I was sitting here, at my desk, reading through the weeks Parasha while sipping my tea, when a few verses jumped out at me. I read them a few times, and closed the Chumash, to think a little bit about what they meant. A few minutes (and sips) later, I flipped up my laptops screen, and sat down to type – here I am.
I think it would be fitting to copy here the verses I am referring to:
And you shall tell your son on that day, saying, “Because of this, the Lord did [this] for me when I went out of Egypt. (Shemot 13:8 )
And it will come to pass if your son asks you in the future, saying, “What is this?” you shall say to him, “With a mighty hand did the Lord take us out of Egypt, out of the house of bondage. And it came to pass when Pharaoh was too stubborn to let us out, the Lord slew every firstborn in the land of Egypt, both the firstborn of man and the firstborn of beast. Therefore, I slaughter [for a sacrifice] all males that open the womb, and every firstborn of my sons I will redeem. (ibid. 14-15)
There they are. Magnificent, aren’t they?
I believe I need to explain myself further. Hashem, writes in his Eternal Torah, given to His Eternal people, an Eternal teaching. If your son shall ever come to you, as a parent, and ask you why is that you do something, you must know the reason! Not only that, but if your son ever has a question, it is his parent that he knows he can go to for an answer!
I’d like to elaborate with a story, that I once heard from Rabbi Shlomo Carlebach z”l:
Many years ago, in Israel, there was a Jewish professor, in a famous Israeli University, who was know for his opposition to Judaism. His statements were widespread and public, as was his obvious hatred to rabbis, and any Jew who succumbed to “the mental illness of Jewish observance”. Many a time, would he be found preaching against the terrible evil going on in this modern state – Jewish children, raised in observant Jewish homes, and learning the Jewish Torah, from authentic Jewish rabbis. Oy, what a crime!
One day, shortly after the first Lebanon War, this professor walked into the office of one of the great rabbis and Torah giants in Israel. The rabbi, startled at his surprise visitor, knowing him all too well from his many statements against him, asked him if he could help him. The professor nodded, and told him that he wanted to do all in his power to further Torah-true Jewish education in Israel. The rabbi immediately asked him to stop playing games, and tell him why he was really there.
“I know you, and your beliefs all too well for me to believe that”, said the pious rabbi. The professor looked him in the eyes and said, “No Rabbi, things have changed. I have a story to tell you:
I was called up to the reserves during the recent war with Lebanon. I was fighting alone, in some rocky, deserted terrain, when I was hit. I fell to the ground, blood gushing, starting to feel faint. I am not a doctor, Rabbi, but I knew that I had no more than two hours to live. I was in the middle of nowhere, and had not notified any of the troops that I was there. I was resigned to my inevitable fate: death.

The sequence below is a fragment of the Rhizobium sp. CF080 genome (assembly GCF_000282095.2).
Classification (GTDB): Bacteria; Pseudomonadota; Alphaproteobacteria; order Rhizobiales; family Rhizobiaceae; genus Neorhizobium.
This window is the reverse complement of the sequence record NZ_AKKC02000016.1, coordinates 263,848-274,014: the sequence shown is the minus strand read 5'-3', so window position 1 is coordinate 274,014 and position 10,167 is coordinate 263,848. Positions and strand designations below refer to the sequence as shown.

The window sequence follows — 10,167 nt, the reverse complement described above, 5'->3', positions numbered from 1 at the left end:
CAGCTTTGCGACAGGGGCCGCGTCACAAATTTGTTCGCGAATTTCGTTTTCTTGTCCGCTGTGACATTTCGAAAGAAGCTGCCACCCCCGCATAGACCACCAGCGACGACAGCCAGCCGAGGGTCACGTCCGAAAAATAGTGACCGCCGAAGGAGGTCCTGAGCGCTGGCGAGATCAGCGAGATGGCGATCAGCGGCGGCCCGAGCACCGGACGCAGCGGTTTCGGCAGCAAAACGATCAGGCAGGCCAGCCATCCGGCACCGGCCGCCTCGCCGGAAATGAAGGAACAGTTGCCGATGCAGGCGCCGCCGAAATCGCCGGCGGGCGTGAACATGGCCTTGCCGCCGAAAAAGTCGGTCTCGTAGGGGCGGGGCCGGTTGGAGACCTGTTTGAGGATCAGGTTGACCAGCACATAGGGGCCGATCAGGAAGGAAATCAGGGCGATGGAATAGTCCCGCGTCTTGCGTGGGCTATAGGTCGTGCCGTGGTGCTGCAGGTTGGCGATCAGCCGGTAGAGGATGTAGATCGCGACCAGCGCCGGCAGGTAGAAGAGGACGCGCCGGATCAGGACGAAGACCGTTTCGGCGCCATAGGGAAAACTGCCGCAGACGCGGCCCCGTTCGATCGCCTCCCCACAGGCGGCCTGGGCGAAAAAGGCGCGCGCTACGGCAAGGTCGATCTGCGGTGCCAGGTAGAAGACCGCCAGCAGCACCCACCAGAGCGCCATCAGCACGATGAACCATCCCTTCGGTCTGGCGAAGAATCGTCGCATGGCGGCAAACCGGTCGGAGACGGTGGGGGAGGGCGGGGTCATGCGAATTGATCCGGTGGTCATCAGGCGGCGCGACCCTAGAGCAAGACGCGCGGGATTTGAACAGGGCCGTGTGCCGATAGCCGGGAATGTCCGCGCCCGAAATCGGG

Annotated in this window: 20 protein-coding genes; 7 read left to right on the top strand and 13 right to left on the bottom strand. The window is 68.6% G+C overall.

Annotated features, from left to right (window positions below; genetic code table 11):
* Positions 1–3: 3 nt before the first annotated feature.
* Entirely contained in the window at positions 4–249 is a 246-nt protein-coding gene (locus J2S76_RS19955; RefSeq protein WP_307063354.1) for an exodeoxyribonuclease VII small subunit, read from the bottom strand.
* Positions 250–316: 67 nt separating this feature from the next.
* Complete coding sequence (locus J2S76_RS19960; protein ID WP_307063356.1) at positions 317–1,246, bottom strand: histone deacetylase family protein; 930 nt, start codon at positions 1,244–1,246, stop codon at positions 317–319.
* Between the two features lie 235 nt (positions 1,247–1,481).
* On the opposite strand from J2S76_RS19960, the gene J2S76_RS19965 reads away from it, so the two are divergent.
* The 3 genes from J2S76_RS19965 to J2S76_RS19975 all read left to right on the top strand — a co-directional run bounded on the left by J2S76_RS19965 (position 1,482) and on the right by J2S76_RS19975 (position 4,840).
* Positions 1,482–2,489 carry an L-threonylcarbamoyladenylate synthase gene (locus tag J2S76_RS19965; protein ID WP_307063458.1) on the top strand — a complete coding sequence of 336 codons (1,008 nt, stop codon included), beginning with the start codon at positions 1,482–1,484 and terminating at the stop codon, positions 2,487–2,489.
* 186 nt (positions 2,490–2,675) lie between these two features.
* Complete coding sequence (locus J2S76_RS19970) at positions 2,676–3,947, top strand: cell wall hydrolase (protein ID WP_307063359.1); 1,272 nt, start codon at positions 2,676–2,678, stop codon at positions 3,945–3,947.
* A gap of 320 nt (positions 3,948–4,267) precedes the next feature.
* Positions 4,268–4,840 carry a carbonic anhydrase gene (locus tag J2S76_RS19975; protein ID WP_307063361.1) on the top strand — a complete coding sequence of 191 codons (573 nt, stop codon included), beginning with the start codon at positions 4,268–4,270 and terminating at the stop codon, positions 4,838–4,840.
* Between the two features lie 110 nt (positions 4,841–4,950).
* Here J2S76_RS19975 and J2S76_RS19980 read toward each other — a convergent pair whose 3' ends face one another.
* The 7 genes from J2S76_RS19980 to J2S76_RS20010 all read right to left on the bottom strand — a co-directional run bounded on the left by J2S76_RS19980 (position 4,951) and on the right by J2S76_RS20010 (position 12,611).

Thoughts started swirling through my mind. My life flashed before my eyes. What was there to think about in my final moments of life? I’m an English professor you know, so I started thinking of the many fine works of literature I knew by heart. Hamlet. King Lear. It didn’t do it. There was no comfort or meaning in them now.
Suddenly, images came to me from the deep recesses of my mind. I recalled in my early childhood, images of my father walking with me hand in hand, to prayers on the Eve of Yom Kippur, cloaked in his white kittel. Images of a Sukkah, with my mother showing me how to hold my siddur. Of my grandfather, carrying me in his arms as we danced with the Sefer Torah, rejoicing that G-d had chosen us from every nation in the world.
Rabbi, it was then that I burst out in tears. I knew I could now leave this world, with these thoughts in my mind. But Rabbi! As the tears rolled down my cheeks, I asked myself – what would my children have to think about one day? My grandchild, oh what a darling. What would he have to think about on that day of truth? Not his father, my son. And most definitely not me, his grandfather.
At that moment, I lifted my eyes up to the Heavens and said “G-d, I know I have done everything possible to fight those who gave reason for their children to live. But G-d, if you save my life, I promise that I will dedicate the rest of it to Jewish education”. I fainted, and woke up again in a hospital. A unit got lost, with all of their sophisticated equipment, and found me laying there unconscious.
And Rabbi, I’m standing here now, in front of you, with tears in my eyes. I want to give the Jewish children of the world, a true and meaningful reason to live!”
My friends and readers, this is the story that came to mind when I read these few verses. How many of us, have children, if not grandchildren, who light up our lives with their success and smiles? How many of us, have a physical continuation to our lives through our children and their children. Yet, how many of us, do not give them a spiritual reason to continue?
Hashem is telling us, in this weeks Torah portion – give your children a reason to live! Show them, through action, what it means to live as a Jew! Let us not be Jews, who’s children will have nowhere to turn when they need confidence to continue. Let them come to us, by being a living example.
It is my heartfelt wish, dear reader, that we shall all take a moment, to ponder the inner meaning of our lives. By fixing what needs to be fixed in our lives, and the lives of our children, we shall thus merit to see Hashem come, and give us a reason to live eternally – with the coming of Mashiach speedily in our days.
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